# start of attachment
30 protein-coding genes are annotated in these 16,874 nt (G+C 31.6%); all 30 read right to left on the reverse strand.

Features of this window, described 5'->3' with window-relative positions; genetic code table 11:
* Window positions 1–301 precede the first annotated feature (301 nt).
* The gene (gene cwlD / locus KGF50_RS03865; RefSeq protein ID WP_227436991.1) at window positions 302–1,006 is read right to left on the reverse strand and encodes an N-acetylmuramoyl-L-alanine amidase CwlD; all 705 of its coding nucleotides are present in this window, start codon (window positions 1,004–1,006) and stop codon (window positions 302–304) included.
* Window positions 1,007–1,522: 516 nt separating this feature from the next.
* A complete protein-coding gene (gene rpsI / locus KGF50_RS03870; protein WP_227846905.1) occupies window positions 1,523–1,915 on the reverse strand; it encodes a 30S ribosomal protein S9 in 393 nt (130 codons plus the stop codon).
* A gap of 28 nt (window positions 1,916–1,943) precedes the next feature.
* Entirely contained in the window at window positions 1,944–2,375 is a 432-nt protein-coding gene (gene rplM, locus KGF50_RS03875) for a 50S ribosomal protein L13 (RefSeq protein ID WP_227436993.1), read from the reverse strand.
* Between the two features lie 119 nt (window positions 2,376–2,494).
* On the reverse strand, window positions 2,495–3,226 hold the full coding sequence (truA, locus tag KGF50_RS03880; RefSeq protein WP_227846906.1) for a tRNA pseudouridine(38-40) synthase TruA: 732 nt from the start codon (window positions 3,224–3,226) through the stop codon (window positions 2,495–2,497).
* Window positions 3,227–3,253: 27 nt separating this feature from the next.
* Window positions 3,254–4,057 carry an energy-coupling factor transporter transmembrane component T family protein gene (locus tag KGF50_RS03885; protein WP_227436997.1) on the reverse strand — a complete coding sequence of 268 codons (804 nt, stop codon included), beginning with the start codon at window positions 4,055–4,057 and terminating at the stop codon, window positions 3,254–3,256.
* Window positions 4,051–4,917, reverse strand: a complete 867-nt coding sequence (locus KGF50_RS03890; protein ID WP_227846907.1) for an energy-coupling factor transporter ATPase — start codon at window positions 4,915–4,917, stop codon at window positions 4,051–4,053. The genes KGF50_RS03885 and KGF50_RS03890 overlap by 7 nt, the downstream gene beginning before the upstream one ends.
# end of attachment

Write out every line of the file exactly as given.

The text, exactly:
30 protein-coding genes are annotated in these 16,874 nt (G+C 31.6%); all 30 read right to left on the reverse strand.

Features of this window, described 5'->3' with window-relative positions; genetic code table 11:
* Window positions 1–301 precede the first annotated feature (301 nt).
* The gene (gene cwlD / locus KGF50_RS03865; RefSeq protein ID WP_227436991.1) at window positions 302–1,006 is read right to left on the reverse strand and encodes an N-acetylmuramoyl-L-alanine amidase CwlD; all 705 of its coding nucleotides are present in this window, start codon (window positions 1,004–1,006) and stop codon (window positions 302–304) included.
* Window positions 1,007–1,522: 516 nt separating this feature from the next.
* A complete protein-coding gene (gene rpsI / locus KGF50_RS03870; protein WP_227846905.1) occupies window positions 1,523–1,915 on the reverse strand; it encodes a 30S ribosomal protein S9 in 393 nt (130 codons plus the stop codon).
* A gap of 28 nt (window positions 1,916–1,943) precedes the next feature.
* Entirely contained in the window at window positions 1,944–2,375 is a 432-nt protein-coding gene (gene rplM, locus KGF50_RS03875) for a 50S ribosomal protein L13 (RefSeq protein ID WP_227436993.1), read from the reverse strand.
* Between the two features lie 119 nt (window positions 2,376–2,494).
* On the reverse strand, window positions 2,495–3,226 hold the full coding sequence (truA, locus tag KGF50_RS03880; RefSeq protein WP_227846906.1) for a tRNA pseudouridine(38-40) synthase TruA: 732 nt from the start codon (window positions 3,224–3,226) through the stop codon (window positions 2,495–2,497).
* Window positions 3,227–3,253: 27 nt separating this feature from the next.
* Window positions 3,254–4,057 carry an energy-coupling factor transporter transmembrane component T family protein gene (locus tag KGF50_RS03885; protein WP_227436997.1) on the reverse strand — a complete coding sequence of 268 codons (804 nt, stop codon included), beginning with the start codon at window positions 4,055–4,057 and terminating at the stop codon, window positions 3,254–3,256.
* Window positions 4,051–4,917, reverse strand: a complete 867-nt coding sequence (locus KGF50_RS03890; protein ID WP_227846907.1) for an energy-coupling factor transporter ATPase — start codon at window positions 4,915–4,917, stop codon at window positions 4,051–4,053. The genes KGF50_RS03885 and KGF50_RS03890 overlap by 7 nt, the downstream gene beginning before the upstream one ends.